Online agents 'inferior for contact, know-how and trust' says survey

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A survey of over 2,000 people suggests that online estate agents lose out to their traditional counterparts in terms of public perception on the issues of ease of contact, knowledge of the local property market, and trust.

The research, conducted by digital consultancy the BIO agency, reveals that the most prominent reason for not using an onliner was that 27.5 per cent of respondents wanted a person to speak to during the transaction; some 18.3 per cent believed an agency with a local office would have greater knowledge of the area’s housing market, while ‘lack of trust’ was the third reason, cited by 13.5 per cent of respondents. 

it’s only a matter of time before Purplebricks et al begin to build brand reputation Justin Small, Chief Strategy Officer, The BIO Agency

Even so, some one in seven of the respondents claimed to have used an online agency in the past - a far higher proportion than many onliners themselves quote when describing the size of the sector, which is generally considered to be around five per cent of sales (or one in 20, rather than one in seven).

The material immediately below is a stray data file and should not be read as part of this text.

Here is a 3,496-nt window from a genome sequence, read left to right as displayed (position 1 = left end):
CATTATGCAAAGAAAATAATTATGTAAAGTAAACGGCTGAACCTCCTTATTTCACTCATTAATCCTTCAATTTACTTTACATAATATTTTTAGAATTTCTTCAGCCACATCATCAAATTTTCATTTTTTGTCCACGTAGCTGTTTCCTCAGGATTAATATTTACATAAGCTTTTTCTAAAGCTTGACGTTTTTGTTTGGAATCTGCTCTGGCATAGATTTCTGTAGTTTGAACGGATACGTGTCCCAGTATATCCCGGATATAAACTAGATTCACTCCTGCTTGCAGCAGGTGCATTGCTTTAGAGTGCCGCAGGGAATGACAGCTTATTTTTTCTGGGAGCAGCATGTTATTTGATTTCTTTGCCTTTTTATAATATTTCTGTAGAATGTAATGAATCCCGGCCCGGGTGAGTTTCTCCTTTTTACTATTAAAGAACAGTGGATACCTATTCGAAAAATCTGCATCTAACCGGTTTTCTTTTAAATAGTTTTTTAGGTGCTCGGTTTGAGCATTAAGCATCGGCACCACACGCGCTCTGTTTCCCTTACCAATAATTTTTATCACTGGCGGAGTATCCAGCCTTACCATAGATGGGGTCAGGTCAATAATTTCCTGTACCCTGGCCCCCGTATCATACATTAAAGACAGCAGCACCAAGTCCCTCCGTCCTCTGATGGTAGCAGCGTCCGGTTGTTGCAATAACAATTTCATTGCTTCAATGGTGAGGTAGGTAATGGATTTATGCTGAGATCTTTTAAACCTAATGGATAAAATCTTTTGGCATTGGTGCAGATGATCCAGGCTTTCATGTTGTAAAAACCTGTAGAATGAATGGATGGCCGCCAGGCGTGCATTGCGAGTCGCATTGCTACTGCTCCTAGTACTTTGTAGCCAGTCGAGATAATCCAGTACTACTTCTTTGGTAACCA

From those respondents who had chosen to use an online agent, the three main attractions were greater flexibility - cited by 21.5 per cent - followed by wanting a quick sale (17.4 per cent) and thinking that they themselves could do a better job than a traditional agent at marketing their property through an online platform (15.9 per cent).

The survey, conducted last month and involving 2,034 respondents, produced some an eye-brow raising result when it came to recognition of online agents.

Purplebricks was top with 43.2 per cent of respondents recognising the brand; easyProperty was third with 13.9 per cent. In second place, perhaps surprisingly, was SellMyHome on 18.2 per cent.

“Brand trust is key for some people and that will mean they will stick with traditional agents for now. But it’s only a matter of time before Purplebricks et al begin to build brand reputation through massive marketing spend and social media recommendations” claims The BIO Agency's Chief Strategy Officer, Justin Small.
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